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Coach Bryan Harsin Is Staying at Auburn, But Now Faces Impossible Task

The wait and media stakeouts are over, but Auburn's decision to retain the coach doesn't eliminate the same landmines that existed before its internal investigation.

This time, it appears Auburn has out-Auburned Auburn. Bryan Harsin will remain as the Tigers’ coach—a result that seemed unconscionable just a few days ago.

If what happened here was simply the dollar amount was too much for rich boosters to pay (sources told Sports Illustrated earlier this week that Harsin had no appetite to take a dime less than the almost $18 million buyout in his contract), perhaps they didn’t want to feel like Harsin bested them in negotiations.

So they’ll put up with this product, a product and coach they didn’t initially want, only to do this all over again at the end of the calendar year at a modest discount? That’s an odd way to express your love for Auburn.

Now this husk of a marriage will carry on into the 2022 season, and Auburn will move forward with everyone understanding the program has stripped more power away from its coach. Harsin will have to rebound from controversies that led school president Jay Gogue to begin an internal investigation of the coach and his staff.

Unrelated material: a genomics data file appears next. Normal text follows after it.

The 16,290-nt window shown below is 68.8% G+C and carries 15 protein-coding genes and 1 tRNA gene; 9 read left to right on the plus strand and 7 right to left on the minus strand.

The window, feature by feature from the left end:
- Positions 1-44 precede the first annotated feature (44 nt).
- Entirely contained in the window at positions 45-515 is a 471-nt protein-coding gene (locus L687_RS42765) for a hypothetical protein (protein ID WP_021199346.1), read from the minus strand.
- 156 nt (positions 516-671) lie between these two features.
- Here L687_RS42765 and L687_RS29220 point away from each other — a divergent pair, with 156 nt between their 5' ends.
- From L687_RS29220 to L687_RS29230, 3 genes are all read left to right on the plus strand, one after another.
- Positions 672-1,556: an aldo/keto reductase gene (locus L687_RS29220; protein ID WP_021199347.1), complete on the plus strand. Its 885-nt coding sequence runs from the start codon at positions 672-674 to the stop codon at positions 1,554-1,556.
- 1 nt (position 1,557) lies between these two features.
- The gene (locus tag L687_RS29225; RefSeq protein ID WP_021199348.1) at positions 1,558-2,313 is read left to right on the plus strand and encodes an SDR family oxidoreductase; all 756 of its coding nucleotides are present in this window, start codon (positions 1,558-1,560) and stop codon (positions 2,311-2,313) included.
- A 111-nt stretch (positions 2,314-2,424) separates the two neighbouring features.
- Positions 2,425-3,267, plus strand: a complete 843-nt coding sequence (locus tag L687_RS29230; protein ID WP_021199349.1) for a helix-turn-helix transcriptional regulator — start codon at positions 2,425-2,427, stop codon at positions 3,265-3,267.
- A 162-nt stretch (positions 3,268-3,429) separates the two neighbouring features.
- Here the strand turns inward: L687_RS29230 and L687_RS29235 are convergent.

After the 2020 regular season, influential Auburn boosters, who fall in the category of “the powers that be,” ran Gus Malzahn out, partially because they believed the coach lost the recruiting race against Georgia and other SEC powerhouses. They then tried to install assistant coach Kevin Steele, but got spooked by a social media campaign denouncing that choice and ultimately backed down. During that same time, there were also flirtations with Mario Cristobal (then at Oregon) and Billy Napier (then at Louisiana) that didn’t pan out. UAB’s Bill Clark was also in the running, but he was chafed after getting the impression he wouldn’t be able to hire his own staff.

Then the one person whose job it was to ostensibly run the football program stepped into the chaotic void: athletic director Allen Greene. Along with Gogue, Greene handled the search that landed Harsin and briefly wrestled power back from the boosters by putting an outsider in the role. But it was painfully clear early on that Harsin was not cut out for the job.